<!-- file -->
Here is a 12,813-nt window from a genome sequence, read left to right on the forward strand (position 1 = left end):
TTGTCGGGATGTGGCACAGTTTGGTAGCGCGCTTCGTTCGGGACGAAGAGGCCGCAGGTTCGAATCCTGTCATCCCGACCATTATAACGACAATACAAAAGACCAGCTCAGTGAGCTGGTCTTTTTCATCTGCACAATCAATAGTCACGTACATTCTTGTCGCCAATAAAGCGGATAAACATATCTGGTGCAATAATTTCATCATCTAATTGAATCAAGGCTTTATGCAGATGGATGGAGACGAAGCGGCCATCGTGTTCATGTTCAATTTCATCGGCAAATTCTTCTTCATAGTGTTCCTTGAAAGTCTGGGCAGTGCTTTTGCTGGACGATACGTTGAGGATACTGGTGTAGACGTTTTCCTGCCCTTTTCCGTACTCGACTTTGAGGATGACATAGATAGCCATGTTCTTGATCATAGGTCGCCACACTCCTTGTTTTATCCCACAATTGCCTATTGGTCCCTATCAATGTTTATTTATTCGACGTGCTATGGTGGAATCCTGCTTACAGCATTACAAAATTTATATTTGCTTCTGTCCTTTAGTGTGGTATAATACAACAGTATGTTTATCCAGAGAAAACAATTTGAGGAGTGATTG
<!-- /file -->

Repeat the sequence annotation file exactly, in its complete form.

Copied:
Here is a 12,813-nt window from a genome sequence, read left to right on the forward strand (position 1 = left end):
TTGTCGGGATGTGGCACAGTTTGGTAGCGCGCTTCGTTCGGGACGAAGAGGCCGCAGGTTCGAATCCTGTCATCCCGACCATTATAACGACAATACAAAAGACCAGCTCAGTGAGCTGGTCTTTTTCATCTGCACAATCAATAGTCACGTACATTCTTGTCGCCAATAAAGCGGATAAACATATCTGGTGCAATAATTTCATCATCTAATTGAATCAAGGCTTTATGCAGATGGATGGAGACGAAGCGGCCATCGTGTTCATGTTCAATTTCATCGGCAAATTCTTCTTCATAGTGTTCCTTGAAAGTCTGGGCAGTGCTTTTGCTGGACGATACGTTGAGGATACTGGTGTAGACGTTTTCCTGCCCTTTTCCGTACTCGACTTTGAGGATGACATAGATAGCCATGTTCTTGATCATAGGTCGCCACACTCCTTGTTTTATCCCACAATTGCCTATTGGTCCCTATCAATGTTTATTTATTCGACGTGCTATGGTGGAATCCTGCTTACAGCATTACAAAATTTATATTTGCTTCTGTCCTTTAGTGTGGTATAATACAACAGTATGTTTATCCAGAGAAAACAATTTGAGGAGTGATTG